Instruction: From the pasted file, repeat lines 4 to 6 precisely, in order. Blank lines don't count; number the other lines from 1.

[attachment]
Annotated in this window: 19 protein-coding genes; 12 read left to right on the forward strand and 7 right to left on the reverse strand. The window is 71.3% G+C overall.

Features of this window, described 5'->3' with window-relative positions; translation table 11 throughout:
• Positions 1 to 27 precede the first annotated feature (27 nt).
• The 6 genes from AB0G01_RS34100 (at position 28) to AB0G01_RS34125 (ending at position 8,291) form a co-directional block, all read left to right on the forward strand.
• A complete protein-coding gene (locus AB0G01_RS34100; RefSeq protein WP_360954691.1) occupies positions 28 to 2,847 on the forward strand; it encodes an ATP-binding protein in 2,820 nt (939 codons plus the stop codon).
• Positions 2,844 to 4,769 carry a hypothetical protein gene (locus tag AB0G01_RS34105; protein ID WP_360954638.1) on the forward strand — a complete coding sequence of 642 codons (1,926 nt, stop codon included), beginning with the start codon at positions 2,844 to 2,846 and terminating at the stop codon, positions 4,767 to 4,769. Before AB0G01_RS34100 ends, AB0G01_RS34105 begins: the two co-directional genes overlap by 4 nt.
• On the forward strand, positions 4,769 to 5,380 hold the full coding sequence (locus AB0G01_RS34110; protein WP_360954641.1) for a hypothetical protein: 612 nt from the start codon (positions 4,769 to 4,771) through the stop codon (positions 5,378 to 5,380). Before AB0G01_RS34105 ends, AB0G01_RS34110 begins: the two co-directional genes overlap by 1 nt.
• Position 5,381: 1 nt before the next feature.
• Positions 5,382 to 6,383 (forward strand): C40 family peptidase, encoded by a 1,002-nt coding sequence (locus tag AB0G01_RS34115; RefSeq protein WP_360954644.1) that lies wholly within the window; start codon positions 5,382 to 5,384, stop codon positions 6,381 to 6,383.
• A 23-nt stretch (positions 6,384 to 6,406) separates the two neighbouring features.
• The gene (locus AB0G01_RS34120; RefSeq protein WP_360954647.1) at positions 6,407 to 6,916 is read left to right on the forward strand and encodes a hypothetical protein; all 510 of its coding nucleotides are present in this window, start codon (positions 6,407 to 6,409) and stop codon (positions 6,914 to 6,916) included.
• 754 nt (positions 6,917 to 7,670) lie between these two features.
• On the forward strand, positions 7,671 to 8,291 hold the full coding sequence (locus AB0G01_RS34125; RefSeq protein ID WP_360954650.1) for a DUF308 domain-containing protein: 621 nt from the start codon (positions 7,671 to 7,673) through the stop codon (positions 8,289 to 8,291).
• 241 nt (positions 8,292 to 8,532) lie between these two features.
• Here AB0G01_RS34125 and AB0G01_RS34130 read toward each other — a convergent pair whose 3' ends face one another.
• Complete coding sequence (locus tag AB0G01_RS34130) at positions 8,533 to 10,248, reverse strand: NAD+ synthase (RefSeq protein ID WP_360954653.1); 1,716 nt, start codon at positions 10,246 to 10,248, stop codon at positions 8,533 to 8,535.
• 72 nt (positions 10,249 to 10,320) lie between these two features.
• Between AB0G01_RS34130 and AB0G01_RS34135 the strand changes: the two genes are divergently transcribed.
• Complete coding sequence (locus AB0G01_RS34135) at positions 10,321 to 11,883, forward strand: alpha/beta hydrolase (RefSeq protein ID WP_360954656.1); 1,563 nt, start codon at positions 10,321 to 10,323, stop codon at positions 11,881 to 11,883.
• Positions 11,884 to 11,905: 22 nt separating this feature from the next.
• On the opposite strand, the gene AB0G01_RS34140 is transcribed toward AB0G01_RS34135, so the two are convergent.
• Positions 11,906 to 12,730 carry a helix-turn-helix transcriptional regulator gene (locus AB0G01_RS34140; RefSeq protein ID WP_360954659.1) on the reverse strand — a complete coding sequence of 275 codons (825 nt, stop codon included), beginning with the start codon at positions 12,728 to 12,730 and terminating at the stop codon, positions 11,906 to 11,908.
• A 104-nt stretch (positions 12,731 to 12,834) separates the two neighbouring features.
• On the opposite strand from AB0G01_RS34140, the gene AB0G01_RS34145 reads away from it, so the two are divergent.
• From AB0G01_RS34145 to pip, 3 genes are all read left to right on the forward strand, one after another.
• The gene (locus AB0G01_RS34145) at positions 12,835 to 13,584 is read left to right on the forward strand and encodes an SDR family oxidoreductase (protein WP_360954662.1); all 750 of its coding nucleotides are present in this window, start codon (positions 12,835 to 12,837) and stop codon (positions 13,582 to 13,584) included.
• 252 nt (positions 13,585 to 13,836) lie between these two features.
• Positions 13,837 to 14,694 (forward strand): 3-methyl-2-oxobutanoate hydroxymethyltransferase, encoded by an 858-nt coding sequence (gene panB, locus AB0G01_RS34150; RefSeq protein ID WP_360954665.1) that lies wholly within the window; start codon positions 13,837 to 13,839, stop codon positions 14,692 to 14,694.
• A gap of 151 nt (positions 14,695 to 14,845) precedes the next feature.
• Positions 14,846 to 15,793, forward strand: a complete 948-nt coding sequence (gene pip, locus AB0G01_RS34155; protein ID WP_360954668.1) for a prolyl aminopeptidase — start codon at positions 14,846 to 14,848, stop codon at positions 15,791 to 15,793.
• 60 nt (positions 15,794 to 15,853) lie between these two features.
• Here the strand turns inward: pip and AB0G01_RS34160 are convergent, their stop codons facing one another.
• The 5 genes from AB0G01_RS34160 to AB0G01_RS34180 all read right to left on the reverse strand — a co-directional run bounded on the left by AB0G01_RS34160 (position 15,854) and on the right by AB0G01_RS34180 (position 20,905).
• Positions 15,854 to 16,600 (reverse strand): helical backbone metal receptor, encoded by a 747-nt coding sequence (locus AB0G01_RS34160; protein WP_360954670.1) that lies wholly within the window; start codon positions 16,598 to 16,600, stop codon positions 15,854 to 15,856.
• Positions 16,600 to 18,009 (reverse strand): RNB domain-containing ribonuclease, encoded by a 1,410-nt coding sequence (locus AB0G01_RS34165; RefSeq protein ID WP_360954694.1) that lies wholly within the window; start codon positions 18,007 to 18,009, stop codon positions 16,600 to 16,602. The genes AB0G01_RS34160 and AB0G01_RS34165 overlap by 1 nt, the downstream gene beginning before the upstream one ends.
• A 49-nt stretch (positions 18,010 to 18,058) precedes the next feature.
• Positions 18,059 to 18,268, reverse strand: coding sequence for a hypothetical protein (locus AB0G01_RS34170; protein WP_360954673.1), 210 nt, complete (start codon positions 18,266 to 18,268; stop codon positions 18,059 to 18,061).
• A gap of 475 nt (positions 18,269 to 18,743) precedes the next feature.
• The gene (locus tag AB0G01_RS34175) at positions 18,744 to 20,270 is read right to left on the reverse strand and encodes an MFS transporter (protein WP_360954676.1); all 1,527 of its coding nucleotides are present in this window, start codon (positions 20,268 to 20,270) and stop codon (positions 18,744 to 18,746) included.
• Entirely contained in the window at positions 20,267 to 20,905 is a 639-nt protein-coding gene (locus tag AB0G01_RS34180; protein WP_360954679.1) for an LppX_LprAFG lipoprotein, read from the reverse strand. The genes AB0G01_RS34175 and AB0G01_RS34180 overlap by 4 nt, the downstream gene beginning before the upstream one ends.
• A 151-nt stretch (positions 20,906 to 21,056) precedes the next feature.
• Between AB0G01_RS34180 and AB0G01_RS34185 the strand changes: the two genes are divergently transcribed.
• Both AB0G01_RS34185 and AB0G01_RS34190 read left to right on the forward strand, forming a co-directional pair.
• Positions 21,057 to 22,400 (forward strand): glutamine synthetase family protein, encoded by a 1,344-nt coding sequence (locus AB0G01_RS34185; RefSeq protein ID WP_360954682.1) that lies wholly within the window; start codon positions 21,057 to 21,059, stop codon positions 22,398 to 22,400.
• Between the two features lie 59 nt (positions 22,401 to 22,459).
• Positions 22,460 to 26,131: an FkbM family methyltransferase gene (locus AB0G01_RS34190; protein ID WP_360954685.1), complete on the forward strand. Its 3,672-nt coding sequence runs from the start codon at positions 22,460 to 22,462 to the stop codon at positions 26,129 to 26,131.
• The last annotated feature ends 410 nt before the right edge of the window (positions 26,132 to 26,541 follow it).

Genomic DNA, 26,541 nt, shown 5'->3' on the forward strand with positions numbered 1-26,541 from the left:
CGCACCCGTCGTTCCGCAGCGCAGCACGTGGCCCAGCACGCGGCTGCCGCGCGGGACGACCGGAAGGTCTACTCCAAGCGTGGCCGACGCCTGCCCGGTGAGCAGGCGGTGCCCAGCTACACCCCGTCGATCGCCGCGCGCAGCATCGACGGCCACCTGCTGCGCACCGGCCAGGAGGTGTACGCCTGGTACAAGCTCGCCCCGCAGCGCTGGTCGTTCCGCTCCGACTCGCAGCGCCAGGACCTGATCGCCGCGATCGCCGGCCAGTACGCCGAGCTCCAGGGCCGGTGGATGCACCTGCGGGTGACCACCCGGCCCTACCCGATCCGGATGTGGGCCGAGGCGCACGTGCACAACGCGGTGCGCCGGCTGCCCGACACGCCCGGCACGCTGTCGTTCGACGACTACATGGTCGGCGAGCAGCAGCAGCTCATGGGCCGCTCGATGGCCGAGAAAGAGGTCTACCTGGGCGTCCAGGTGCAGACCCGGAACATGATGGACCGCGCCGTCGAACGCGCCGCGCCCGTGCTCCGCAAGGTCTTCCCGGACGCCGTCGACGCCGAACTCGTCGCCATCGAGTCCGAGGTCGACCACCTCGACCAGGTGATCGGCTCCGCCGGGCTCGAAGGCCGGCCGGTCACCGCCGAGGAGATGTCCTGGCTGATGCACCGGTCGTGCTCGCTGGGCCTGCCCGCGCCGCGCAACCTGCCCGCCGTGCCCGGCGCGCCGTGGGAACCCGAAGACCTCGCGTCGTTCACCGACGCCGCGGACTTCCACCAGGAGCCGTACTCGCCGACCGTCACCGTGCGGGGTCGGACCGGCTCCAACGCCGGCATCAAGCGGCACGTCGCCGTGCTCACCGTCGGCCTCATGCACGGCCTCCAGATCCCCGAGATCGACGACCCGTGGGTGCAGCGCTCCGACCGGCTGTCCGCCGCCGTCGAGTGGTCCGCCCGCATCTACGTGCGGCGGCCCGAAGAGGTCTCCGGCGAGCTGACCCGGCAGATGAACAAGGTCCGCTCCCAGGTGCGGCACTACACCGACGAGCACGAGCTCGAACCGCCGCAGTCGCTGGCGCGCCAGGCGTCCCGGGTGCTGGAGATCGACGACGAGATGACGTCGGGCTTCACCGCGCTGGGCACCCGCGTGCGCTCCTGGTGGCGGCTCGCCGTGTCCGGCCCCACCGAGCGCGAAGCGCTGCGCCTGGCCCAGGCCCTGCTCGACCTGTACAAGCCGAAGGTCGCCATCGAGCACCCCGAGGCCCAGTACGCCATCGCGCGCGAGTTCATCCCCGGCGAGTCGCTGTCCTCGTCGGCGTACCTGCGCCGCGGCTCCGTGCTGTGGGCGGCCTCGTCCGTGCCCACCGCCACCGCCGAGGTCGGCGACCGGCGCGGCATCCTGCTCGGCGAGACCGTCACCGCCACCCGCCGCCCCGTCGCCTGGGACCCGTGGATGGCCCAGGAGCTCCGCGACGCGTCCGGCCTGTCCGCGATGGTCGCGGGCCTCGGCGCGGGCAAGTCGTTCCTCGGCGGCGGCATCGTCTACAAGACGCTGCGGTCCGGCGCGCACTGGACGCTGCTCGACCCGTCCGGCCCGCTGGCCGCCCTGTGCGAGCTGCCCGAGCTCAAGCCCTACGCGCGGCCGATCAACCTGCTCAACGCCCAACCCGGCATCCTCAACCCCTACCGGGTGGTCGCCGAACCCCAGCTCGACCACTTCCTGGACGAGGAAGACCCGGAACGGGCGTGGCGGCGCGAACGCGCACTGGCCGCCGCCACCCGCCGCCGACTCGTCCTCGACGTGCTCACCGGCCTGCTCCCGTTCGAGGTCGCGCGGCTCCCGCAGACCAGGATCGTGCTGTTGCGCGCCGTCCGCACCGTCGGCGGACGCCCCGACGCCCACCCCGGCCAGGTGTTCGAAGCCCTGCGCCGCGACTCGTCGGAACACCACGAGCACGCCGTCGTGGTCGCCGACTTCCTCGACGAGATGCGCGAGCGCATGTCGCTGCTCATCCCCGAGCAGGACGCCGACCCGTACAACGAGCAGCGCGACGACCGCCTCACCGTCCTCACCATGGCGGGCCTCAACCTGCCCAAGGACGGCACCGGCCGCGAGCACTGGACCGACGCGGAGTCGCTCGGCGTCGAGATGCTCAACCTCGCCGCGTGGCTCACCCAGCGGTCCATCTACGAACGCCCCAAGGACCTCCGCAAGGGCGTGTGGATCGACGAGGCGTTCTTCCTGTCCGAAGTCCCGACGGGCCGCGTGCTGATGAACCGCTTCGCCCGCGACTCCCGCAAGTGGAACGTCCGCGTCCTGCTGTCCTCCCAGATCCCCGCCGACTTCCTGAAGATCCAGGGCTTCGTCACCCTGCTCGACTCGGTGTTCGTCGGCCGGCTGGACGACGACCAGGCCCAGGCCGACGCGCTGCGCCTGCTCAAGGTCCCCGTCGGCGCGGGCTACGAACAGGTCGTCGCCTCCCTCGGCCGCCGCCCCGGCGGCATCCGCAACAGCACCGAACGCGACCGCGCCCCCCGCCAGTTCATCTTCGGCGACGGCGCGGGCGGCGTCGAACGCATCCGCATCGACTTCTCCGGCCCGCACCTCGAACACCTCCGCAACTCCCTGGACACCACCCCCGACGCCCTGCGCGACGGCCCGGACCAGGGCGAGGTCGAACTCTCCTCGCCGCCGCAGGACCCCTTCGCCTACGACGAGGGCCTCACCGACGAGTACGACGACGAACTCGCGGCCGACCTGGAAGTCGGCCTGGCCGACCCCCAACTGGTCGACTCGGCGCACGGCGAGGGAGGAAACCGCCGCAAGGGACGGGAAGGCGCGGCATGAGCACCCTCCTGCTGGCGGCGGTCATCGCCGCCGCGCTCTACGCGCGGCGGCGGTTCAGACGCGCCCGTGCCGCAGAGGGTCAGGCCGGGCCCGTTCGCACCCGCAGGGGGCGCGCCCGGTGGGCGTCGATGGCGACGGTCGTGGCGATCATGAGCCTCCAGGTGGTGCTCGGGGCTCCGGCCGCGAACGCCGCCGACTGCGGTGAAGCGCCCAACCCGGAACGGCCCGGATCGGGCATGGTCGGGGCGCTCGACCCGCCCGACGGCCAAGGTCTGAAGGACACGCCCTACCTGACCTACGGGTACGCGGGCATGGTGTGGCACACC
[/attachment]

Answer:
• The 6 genes from AB0G01_RS34100 (at position 28) to AB0G01_RS34125 (ending at position 8,291) form a co-directional block, all read left to right on the forward strand.
• A complete protein-coding gene (locus AB0G01_RS34100; RefSeq protein WP_360954691.1) occupies positions 28 to 2,847 on the forward strand; it encodes an ATP-binding protein in 2,820 nt (939 codons plus the stop codon).
• Positions 2,844 to 4,769 carry a hypothetical protein gene (locus tag AB0G01_RS34105; protein ID WP_360954638.1) on the forward strand — a complete coding sequence of 642 codons (1,926 nt, stop codon included), beginning with the start codon at positions 2,844 to 2,846 and terminating at the stop codon, positions 4,767 to 4,769. Before AB0G01_RS34100 ends, AB0G01_RS34105 begins: the two co-directional genes overlap by 4 nt.